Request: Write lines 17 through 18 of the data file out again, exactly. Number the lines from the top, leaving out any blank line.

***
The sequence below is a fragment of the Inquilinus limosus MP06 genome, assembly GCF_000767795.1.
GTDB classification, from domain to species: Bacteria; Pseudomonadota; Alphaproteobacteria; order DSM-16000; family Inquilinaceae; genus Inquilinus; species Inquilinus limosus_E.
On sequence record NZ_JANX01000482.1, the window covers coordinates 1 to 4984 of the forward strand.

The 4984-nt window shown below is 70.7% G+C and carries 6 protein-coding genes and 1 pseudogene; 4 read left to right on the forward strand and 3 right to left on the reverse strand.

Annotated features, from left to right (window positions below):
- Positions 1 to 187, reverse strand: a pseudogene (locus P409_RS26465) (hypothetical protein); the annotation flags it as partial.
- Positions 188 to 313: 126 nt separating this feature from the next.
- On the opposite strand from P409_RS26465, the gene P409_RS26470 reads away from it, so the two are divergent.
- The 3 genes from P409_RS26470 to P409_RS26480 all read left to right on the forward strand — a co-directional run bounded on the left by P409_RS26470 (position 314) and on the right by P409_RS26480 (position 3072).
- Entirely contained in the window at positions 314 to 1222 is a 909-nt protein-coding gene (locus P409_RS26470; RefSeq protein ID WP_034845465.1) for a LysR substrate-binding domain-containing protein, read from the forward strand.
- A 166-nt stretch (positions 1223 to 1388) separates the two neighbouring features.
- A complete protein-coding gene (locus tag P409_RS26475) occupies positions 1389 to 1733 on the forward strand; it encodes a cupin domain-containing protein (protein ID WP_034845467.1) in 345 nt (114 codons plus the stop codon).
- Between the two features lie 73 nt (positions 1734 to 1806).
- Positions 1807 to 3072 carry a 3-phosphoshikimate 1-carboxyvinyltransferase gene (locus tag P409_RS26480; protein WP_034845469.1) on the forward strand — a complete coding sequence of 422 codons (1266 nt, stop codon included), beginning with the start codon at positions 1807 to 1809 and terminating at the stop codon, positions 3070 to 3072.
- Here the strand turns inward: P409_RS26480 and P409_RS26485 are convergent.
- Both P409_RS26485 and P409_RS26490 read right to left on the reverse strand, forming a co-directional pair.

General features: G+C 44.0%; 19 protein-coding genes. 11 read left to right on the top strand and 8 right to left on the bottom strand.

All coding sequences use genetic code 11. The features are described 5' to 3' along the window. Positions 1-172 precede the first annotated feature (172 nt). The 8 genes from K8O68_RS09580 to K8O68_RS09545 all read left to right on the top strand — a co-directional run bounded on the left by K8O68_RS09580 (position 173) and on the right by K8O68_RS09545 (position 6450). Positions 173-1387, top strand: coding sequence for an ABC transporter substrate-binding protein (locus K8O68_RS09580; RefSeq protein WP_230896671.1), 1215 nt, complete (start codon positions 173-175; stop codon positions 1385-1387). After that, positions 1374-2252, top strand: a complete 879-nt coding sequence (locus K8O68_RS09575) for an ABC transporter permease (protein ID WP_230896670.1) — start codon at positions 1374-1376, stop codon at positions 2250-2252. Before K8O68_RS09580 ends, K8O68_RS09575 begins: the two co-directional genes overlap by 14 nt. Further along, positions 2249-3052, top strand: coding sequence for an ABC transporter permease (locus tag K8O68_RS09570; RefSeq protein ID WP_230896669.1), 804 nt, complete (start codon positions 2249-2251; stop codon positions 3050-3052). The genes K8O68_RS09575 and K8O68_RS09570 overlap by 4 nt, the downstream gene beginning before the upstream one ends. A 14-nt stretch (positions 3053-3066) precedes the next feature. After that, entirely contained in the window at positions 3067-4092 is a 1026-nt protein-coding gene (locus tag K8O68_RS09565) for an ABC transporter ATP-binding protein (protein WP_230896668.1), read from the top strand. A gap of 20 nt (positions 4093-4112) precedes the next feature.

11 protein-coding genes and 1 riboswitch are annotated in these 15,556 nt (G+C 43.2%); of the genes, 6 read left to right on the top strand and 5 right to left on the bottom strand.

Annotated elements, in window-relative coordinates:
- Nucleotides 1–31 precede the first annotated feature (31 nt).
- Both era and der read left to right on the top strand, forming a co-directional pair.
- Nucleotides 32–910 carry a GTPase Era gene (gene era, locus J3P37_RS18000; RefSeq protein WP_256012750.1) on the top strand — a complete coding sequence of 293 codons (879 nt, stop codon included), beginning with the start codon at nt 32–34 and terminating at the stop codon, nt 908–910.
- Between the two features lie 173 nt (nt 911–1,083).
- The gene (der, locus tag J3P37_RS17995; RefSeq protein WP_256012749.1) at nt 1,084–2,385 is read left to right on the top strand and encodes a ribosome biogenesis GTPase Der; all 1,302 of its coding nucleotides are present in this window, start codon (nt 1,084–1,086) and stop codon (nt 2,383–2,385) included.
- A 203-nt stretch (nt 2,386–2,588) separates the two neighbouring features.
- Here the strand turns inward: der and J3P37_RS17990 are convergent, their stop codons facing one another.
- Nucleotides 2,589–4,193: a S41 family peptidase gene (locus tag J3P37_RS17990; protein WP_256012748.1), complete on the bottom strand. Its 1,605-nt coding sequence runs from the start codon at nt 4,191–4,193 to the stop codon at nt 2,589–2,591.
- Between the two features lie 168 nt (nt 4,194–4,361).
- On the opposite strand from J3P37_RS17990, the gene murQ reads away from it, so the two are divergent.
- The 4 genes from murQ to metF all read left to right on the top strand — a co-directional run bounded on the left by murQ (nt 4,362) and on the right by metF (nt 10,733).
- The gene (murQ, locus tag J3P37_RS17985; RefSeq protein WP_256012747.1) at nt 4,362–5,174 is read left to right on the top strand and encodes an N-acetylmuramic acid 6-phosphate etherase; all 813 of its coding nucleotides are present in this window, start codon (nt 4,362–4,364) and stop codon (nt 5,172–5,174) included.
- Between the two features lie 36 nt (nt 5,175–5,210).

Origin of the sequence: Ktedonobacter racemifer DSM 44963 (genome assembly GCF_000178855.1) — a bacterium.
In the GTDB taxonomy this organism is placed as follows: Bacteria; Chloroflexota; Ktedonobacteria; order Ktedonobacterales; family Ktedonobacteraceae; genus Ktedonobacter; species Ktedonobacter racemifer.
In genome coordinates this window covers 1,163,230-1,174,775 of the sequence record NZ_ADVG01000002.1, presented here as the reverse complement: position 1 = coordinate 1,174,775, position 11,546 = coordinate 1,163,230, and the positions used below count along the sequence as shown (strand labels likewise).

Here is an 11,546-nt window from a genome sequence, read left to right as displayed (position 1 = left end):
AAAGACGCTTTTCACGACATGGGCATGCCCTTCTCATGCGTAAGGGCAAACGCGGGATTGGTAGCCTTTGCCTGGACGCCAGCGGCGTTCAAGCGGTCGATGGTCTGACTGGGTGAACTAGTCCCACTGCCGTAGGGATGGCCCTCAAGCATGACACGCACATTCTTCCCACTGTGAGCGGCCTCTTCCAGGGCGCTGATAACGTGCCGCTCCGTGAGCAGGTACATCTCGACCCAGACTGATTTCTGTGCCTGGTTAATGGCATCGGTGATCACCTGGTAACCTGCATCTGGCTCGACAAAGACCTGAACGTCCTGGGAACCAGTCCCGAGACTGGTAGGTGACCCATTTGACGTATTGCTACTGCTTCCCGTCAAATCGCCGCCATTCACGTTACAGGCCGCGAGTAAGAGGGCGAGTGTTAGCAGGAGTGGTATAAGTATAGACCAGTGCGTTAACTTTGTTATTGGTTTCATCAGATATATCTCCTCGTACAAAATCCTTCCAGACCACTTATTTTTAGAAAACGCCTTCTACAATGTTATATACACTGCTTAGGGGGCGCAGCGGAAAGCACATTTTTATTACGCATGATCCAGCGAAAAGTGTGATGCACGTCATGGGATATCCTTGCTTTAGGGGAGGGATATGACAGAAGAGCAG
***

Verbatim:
General features: G+C 44.0%; 19 protein-coding genes. 11 read left to right on the top strand and 8 right to left on the bottom strand.

All coding sequences use genetic code 11. The features are described 5' to 3' along the window. Positions 1-172 precede the first annotated feature (172 nt). The 8 genes from K8O68_RS09580 to K8O68_RS09545 all read left to right on the top strand — a co-directional run bounded on the left by K8O68_RS09580 (position 173) and on the right by K8O68_RS09545 (position 6450). Positions 173-1387, top strand: coding sequence for an ABC transporter substrate-binding protein (locus K8O68_RS09580; RefSeq protein WP_230896671.1), 1215 nt, complete (start codon positions 173-175; stop codon positions 1385-1387). After that, positions 1374-2252, top strand: a complete 879-nt coding sequence (locus K8O68_RS09575) for an ABC transporter permease (protein ID WP_230896670.1) — start codon at positions 1374-1376, stop codon at positions 2250-2252. Before K8O68_RS09580 ends, K8O68_RS09575 begins: the two co-directional genes overlap by 14 nt. Further along, positions 2249-3052, top strand: coding sequence for an ABC transporter permease (locus tag K8O68_RS09570; RefSeq protein ID WP_230896669.1), 804 nt, complete (start codon positions 2249-2251; stop codon positions 3050-3052). The genes K8O68_RS09575 and K8O68_RS09570 overlap by 4 nt, the downstream gene beginning before the upstream one ends. A 14-nt stretch (positions 3053-3066) precedes the next feature. After that, entirely contained in the window at positions 3067-4092 is a 1026-nt protein-coding gene (locus tag K8O68_RS09565) for an ABC transporter ATP-binding protein (protein WP_230896668.1), read from the top strand. A gap of 20 nt (positions 4093-4112) precedes the next feature.